The Gunner - Edgar Wallace - ebook

The Gunner ebook

Edgar Wallace

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Opis

The name, „Edgar Wallace”, threads through early twentieth century crime fiction like a stream that turns out to be a lot deeper and wider than you thought. For many, Haynes, known as „Gunner”, is not an outlaw but a gentleman of unorthodox methods. For Scotland Yard, he is one of the most skilled thieves in the world. The Gunner and Luke Maddison belong to completely different worlds; Luke is a respectable banker with a charming girlfriend. But Luke has done a favor for the „Gunner” that he’ll never forget, so that when the banker gets in trouble, The Gunner intervenes to get him out of his nightmare. In Gunman’s bluff you’ll find wharf rats and millionaires, gangland and Mayfair, the love of a banker and the love of a crook and a ruthless battle between upper world and underworld.

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Liczba stron: 333

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Contents

CHAPTER I

CHAPTER II

CHAPTER III

CHAPTER IV

CHAPTER V

CHAPTER VI

CHAPTER VII

CHAPTER VIII

CHAPTER IX

CHAPTER X

CHAPTER XI

CHAPTER XII

CHAPTER XIII

CHAPTER XIV

CHAPTER XV

CHAPTER XVI

CHAPTER XVII

CHAPTER XVIII

CHAPTER XIX

CHAPTER XX

CHAPTER XXI

CHAPTER XXII

CHAPTER XXIII

CHAPTER XXIV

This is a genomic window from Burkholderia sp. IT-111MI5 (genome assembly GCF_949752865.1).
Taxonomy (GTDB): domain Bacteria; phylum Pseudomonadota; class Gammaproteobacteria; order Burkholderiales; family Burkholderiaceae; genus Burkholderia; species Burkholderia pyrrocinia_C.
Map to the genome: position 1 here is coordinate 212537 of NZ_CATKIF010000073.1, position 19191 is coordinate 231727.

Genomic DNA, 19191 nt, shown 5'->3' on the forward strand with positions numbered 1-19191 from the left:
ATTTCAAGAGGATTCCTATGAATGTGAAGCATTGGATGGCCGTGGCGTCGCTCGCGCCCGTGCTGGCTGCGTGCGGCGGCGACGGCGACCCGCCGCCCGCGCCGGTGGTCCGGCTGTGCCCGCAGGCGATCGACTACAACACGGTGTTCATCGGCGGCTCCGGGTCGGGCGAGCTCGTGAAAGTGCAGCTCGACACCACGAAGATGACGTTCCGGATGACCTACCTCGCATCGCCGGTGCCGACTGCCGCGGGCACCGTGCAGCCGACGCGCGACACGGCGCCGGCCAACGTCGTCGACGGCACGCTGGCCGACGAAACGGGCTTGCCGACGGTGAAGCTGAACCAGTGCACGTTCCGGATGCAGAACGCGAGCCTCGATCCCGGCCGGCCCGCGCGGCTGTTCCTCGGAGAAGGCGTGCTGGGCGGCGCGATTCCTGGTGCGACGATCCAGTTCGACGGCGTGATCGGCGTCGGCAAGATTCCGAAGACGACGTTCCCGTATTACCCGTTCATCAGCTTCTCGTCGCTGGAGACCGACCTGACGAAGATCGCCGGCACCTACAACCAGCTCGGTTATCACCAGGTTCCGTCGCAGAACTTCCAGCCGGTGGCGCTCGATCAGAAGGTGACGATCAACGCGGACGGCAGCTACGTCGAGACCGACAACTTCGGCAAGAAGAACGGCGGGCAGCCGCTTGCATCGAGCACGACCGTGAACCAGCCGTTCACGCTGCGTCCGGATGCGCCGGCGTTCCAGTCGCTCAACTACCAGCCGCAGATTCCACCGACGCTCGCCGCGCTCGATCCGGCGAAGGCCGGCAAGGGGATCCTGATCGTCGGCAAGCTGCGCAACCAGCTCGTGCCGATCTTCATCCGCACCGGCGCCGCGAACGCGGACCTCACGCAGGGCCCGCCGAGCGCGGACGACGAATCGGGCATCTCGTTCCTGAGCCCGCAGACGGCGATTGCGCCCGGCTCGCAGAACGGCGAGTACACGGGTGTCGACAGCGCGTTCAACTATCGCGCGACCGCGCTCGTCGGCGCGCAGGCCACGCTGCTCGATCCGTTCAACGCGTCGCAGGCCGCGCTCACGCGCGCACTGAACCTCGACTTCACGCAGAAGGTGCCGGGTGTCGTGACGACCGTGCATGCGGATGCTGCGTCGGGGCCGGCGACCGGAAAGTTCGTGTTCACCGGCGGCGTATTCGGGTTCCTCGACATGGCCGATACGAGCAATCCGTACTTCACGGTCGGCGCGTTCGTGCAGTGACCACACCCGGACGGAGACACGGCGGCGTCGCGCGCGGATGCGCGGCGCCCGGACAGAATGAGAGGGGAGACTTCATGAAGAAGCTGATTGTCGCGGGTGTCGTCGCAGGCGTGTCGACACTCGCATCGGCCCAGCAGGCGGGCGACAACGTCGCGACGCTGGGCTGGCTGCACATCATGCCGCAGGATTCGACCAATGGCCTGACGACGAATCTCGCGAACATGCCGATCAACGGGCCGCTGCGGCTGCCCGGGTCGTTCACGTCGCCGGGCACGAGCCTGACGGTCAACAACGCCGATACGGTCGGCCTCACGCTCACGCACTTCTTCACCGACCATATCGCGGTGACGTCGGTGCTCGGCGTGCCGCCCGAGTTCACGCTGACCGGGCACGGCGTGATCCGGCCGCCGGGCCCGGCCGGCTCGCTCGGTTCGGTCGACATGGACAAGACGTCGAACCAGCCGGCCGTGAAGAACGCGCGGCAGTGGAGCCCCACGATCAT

CHAPTER XXV

CHAPTER XXVI

CHAPTER XXVII

CHAPTER XXVIII

CHAPTER XXIX

CHAPTER XXX

CHAPTER XXXI

CHAPTER XXXII

CHAPTER XXXIII

CHAPTER I

“But you are going to marry him, Margaret?” There was an agitation in the voice of Rex Leferre that almost startled his sister: it certainly diverted for the moment the resentment that was growing towards her unpunctual fiancé.

“What makes you say that?” she asked. “Does it mean that I am breaking off my engagement because Luke is a bad host and has kept us waiting ten minutes?” They were in the Palm Court of the Ritz-Carlton, and the remainder of the guests were mercifully occupied with their cocktails and gossip and were apparently unaware of Luke’s bad manners.

She stood apart with the young man who was her only relation, and no stranger seeing them would imagine them to be brother and sister. Rex was red-haired, weak-chinned, a fretful young man with a nervous trick of adjusting his dress tie every few minutes.